BEA: At first he thought it would be too much work and too expensive, but I was able to prove the contrary. He now has completely embraced the lifestyle. When I am gone in the summer, he grocery shops for himself just the way I do for the family with reusable cloth bags and jars.

Bea Johnson and zero waste

Homemade toothpowder

EYE: People say that this lifestyle would be too much trouble and would be costly.

BEA: At first they think it’s more expensive. That’s a misconception. Buying in bulk has saved a third of the grocery bill. We simply shop the healthy bulk and don’t worry about brands. Isn’t the health and happiness of your family a priority?

EYE: How do you shop when you go to the market?

BEA: I return the milk and yogurt jars to customer service to get my deposit back. I then go to the bakery to get the ten baguettes that they bake for me each week and put them in a pillowcase. They’re all warm. At home I cut them in half and freeze them for a week.

I shop the perimeter of the store which by definition holds the fresh goods, the produce, bread, cheese, and bulk.

“I started writing the blog simply to share my waste reducing tips with friends…I didn’t start the blog to start a movement.”

EYE: People have criticized you saying that you’re too single minded.

BEA: I feel like I’ve defended my lifestyle long enough. If people don’t like it, they need to find another blog that speaks to them. Not everyone is ready for this lifestyle.

I started writing the blog simply to share my waste reducing tips with friends, not to tell people how to live their lives. I didn’t start the blog to start a movement.

EYE: Do you care about spreading the message?

BEA: I do care. I hope that markets make bulk shopping more widely available. People have commented and complained about not having food available without packaging and not having bulk available in their town. But they can do something about it. They can call, write, or email.

Bea Johnson and her pantry

Bea reaches for bulk snack in jars in her pantry

If you’re not happy with or have spotted unnecessary packaging, send an email to the manufacturer and let them know.

We can’t just wait for politicians to do something. Too often we get lazy, but one call multiplied by 1000 will make change.

Believe in the power of your smallest actions and remember that shopping is voting.

EYE: Will you do this forever?

BEA: Definitely! When we made this decision to go for zero waste, we did not talk about a deadline. I don’t see how you can try it and go back once you see the benefits.

“Think of your kid’s future… If people would only speak up, they could make change.”

EYE: What’s your advice to folks who are thinking of trying it?

BEA: Think of your kid’s future. That’s why I’m doing it. You can start small. Start by tackling the disposables in your kitchen, then the food. Then go to another room.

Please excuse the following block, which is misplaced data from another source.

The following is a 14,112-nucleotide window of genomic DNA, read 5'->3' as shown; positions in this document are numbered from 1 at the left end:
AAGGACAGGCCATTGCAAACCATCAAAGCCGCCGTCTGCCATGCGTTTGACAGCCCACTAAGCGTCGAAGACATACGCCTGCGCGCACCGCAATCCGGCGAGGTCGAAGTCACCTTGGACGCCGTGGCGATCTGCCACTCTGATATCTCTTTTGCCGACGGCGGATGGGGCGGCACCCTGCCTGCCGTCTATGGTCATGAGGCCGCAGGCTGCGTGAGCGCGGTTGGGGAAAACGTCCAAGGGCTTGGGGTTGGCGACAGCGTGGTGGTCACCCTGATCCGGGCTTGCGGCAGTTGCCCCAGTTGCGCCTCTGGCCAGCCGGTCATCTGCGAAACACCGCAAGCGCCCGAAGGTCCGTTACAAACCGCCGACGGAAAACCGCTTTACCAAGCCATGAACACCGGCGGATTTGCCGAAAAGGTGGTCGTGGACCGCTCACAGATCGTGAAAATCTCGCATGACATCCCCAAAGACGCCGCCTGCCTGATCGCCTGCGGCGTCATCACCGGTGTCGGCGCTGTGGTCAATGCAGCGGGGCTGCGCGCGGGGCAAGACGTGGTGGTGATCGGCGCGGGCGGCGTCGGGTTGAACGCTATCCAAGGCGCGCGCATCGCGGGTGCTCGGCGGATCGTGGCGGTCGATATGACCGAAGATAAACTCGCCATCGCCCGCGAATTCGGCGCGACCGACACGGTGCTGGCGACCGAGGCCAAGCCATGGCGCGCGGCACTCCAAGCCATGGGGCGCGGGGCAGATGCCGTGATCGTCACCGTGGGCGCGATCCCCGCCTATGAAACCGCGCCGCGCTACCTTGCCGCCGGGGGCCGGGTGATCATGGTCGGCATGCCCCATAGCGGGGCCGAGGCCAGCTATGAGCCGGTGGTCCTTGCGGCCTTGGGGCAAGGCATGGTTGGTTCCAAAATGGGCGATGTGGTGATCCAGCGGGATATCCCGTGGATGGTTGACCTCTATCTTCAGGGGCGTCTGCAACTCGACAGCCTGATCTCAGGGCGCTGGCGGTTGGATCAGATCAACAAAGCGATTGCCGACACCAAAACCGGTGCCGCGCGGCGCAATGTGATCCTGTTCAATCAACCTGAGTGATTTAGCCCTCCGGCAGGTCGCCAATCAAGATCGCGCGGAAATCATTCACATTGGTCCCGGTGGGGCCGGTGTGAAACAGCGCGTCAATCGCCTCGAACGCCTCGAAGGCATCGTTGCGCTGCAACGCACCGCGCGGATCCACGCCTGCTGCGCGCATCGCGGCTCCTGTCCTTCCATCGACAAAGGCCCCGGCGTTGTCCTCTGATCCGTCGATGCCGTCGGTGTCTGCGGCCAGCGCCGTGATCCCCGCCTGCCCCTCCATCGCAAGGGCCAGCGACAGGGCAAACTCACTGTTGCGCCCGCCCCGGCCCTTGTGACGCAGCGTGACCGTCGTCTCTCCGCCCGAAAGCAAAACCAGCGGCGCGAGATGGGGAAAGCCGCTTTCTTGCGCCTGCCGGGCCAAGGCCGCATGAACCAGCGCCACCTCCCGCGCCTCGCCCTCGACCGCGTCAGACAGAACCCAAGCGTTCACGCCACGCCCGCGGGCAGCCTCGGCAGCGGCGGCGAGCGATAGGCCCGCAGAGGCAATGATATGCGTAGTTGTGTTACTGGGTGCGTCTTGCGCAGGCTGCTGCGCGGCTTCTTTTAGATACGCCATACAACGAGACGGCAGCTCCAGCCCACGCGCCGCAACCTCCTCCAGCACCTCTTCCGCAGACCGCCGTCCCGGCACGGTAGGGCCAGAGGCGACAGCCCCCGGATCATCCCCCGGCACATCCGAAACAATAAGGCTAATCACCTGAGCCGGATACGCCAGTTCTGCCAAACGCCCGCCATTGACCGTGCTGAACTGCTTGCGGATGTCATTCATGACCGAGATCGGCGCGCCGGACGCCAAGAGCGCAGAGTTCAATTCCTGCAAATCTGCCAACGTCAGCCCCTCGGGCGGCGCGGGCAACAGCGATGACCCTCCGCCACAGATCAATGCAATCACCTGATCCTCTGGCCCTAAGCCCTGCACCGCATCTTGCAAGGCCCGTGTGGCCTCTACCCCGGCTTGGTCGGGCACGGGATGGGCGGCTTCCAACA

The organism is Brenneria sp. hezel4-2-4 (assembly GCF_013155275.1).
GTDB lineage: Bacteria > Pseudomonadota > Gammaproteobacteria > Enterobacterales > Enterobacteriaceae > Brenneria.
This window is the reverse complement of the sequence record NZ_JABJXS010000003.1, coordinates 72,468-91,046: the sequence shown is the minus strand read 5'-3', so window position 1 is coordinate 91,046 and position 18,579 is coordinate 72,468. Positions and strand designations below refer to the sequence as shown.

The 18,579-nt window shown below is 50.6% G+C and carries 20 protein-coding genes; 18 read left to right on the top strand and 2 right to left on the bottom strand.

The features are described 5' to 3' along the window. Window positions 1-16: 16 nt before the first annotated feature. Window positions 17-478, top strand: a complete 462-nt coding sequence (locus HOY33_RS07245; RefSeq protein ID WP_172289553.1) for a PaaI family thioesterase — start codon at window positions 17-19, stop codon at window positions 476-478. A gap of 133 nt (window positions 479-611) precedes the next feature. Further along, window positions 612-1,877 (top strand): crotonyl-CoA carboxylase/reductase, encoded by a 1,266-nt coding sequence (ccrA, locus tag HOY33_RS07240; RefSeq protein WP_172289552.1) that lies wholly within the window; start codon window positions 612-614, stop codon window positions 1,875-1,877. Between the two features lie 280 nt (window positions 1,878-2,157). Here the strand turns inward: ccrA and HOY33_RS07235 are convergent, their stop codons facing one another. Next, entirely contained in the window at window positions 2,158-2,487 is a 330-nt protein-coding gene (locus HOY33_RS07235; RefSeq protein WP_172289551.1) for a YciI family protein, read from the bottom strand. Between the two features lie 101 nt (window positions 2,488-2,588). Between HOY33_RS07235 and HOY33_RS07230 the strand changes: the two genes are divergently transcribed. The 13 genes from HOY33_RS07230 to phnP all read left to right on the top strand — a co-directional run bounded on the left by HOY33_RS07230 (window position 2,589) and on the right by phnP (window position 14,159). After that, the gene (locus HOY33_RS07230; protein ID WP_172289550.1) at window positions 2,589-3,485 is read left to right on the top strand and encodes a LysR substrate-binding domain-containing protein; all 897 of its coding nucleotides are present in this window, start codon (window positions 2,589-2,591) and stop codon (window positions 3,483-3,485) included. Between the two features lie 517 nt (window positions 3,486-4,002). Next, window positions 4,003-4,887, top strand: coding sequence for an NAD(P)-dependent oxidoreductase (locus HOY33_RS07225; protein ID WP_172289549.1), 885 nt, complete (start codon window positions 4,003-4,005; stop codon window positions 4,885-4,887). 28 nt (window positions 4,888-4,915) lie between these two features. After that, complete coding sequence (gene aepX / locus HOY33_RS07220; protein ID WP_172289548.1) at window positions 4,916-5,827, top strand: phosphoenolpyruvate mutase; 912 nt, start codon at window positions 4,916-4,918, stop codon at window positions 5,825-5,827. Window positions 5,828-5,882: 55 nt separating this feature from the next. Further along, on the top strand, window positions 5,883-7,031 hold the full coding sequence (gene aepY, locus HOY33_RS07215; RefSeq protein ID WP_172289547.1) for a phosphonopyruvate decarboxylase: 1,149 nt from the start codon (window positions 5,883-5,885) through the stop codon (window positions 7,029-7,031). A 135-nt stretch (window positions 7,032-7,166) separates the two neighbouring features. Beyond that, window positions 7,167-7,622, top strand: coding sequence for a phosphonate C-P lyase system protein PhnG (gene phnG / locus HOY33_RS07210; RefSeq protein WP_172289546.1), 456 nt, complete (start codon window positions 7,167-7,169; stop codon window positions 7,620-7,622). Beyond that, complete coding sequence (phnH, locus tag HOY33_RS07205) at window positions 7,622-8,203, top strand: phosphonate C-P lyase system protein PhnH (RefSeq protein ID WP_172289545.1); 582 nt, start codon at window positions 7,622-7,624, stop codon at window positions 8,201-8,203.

Bea Johnson and zero waste

Homemade blush from cocoa powder

EYE: Do you think you’ve made an impact?

BEA: My blog followers make me think that I have. They are very supportive and I am very excited to read through their progress. One reader believes that the changes in her market came from a long letter that I sent to a national chain. She is sweet.

EYE: What has all of this simplification allowed you to do?

Bea Johnson with baguette bag for zero waste

Bea opening pillowcase in which she freezes baguettes

BEA: Our diet is way healthier, and we can now focus more on quality time as a family. Things can weigh you down. Now that we are decluttered and have simplified things, we feel lighter as if a huge weight has been lifted off our life.

I could leave whatever I have behind. I’m not attached to things anymore and am rather attached to my family, friends, health and happiness.

Bea Johnson and zero waste

The family’s trash since October

EYE: And that little container with the trash?

BEA: We have six months worth now. I don’t count or weigh what’s in it. I could not be bothered and it would not apply to my simple life. I’m enjoying our simple zero waste life.

We have found our balance. If it was not for the blog, I would not even think about zero waste. We have it on auto-pilot.

EYE: You work very hard at zero waste and have come up with some fascinating and innovative ideas. Your tips are all on your blog and, as you told me, people can use them or not. I’ve tried the fresh baguettes in the pillowcase idea and they taste great! Thanks, Bea!

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  1. [...] household by changing the way they buy groceries, use consumer goods, and clean their home. In her interview with The Women’s Eye, Johnson opens up about how she and her family made the switch to a Zero Waste lifestyle. She [...]